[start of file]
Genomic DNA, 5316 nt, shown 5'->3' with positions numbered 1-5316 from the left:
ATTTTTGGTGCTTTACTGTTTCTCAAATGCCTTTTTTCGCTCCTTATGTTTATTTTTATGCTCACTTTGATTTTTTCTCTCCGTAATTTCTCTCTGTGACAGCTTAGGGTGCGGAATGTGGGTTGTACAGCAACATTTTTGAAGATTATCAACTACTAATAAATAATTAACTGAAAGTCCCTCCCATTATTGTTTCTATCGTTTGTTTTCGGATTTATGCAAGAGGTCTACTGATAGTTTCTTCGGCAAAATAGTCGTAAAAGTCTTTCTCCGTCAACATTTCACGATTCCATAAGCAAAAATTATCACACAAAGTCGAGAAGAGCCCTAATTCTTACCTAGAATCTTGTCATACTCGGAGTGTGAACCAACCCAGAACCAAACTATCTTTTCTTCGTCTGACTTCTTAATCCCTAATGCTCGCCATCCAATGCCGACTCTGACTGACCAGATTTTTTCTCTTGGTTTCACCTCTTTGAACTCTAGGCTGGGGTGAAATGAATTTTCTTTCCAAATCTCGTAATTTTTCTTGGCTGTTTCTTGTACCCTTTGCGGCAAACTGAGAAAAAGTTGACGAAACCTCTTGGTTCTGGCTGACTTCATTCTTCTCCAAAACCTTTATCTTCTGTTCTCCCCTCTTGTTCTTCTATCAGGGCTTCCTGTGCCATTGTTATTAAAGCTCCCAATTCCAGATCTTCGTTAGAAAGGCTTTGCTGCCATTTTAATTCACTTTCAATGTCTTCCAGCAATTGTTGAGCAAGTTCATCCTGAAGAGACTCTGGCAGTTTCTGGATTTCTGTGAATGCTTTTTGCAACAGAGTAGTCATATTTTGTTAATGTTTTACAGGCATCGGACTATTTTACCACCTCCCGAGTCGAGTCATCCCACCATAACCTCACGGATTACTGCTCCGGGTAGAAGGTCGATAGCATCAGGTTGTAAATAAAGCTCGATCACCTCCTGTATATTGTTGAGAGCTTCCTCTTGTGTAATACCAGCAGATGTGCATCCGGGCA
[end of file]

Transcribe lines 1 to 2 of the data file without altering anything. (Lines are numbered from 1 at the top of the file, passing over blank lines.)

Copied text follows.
Genomic DNA, 5316 nt, shown 5'->3' with positions numbered 1-5316 from the left:
ATTTTTGGTGCTTTACTGTTTCTCAAATGCCTTTTTTCGCTCCTTATGTTTATTTTTATGCTCACTTTGATTTTTTCTCTCCGTAATTTCTCTCTGTGACAGCTTAGGGTGCGGAATGTGGGTTGTACAGCAACATTTTTGAAGATTATCAACTACTAATAAATAATTAACTGAAAGTCCCTCCCATTATTGTTTCTATCGTTTGTTTTCGGATTTATGCAAGAGGTCTACTGATAGTTTCTTCGGCAAAATAGTCGTAAAAGTCTTTCTCCGTCAACATTTCACGATTCCATAAGCAAAAATTATCACACAAAGTCGAGAAGAGCCCTAATTCTTACCTAGAATCTTGTCATACTCGGAGTGTGAACCAACCCAGAACCAAACTATCTTTTCTTCGTCTGACTTCTTAATCCCTAATGCTCGCCATCCAATGCCGACTCTGACTGACCAGATTTTTTCTCTTGGTTTCACCTCTTTGAACTCTAGGCTGGGGTGAAATGAATTTTCTTTCCAAATCTCGTAATTTTTCTTGGCTGTTTCTTGTACCCTTTGCGGCAAACTGAGAAAAAGTTGACGAAACCTCTTGGTTCTGGCTGACTTCATTCTTCTCCAAAACCTTTATCTTCTGTTCTCCCCTCTTGTTCTTCTATCAGGGCTTCCTGTGCCATTGTTATTAAAGCTCCCAATTCCAGATCTTCGTTAGAAAGGCTTTGCTGCCATTTTAATTCACTTTCAATGTCTTCCAGCAATTGTTGAGCAAGTTCATCCTGAAGAGACTCTGGCAGTTTCTGGATTTCTGTGAATGCTTTTTGCAACAGAGTAGTCATATTTTGTTAATGTTTTACAGGCATCGGACTATTTTACCACCTCCCGAGTCGAGTCATCCCACCATAACCTCACGGATTACTGCTCCGGGTAGAAGGTCGATAGCATCAGGTTGTAAATAAAGCTCGATCACCTCCTGTATATTGTTGAGAGCTTCCTCTTGTGTAATACCAGCAGATGTGCATCCGGGCA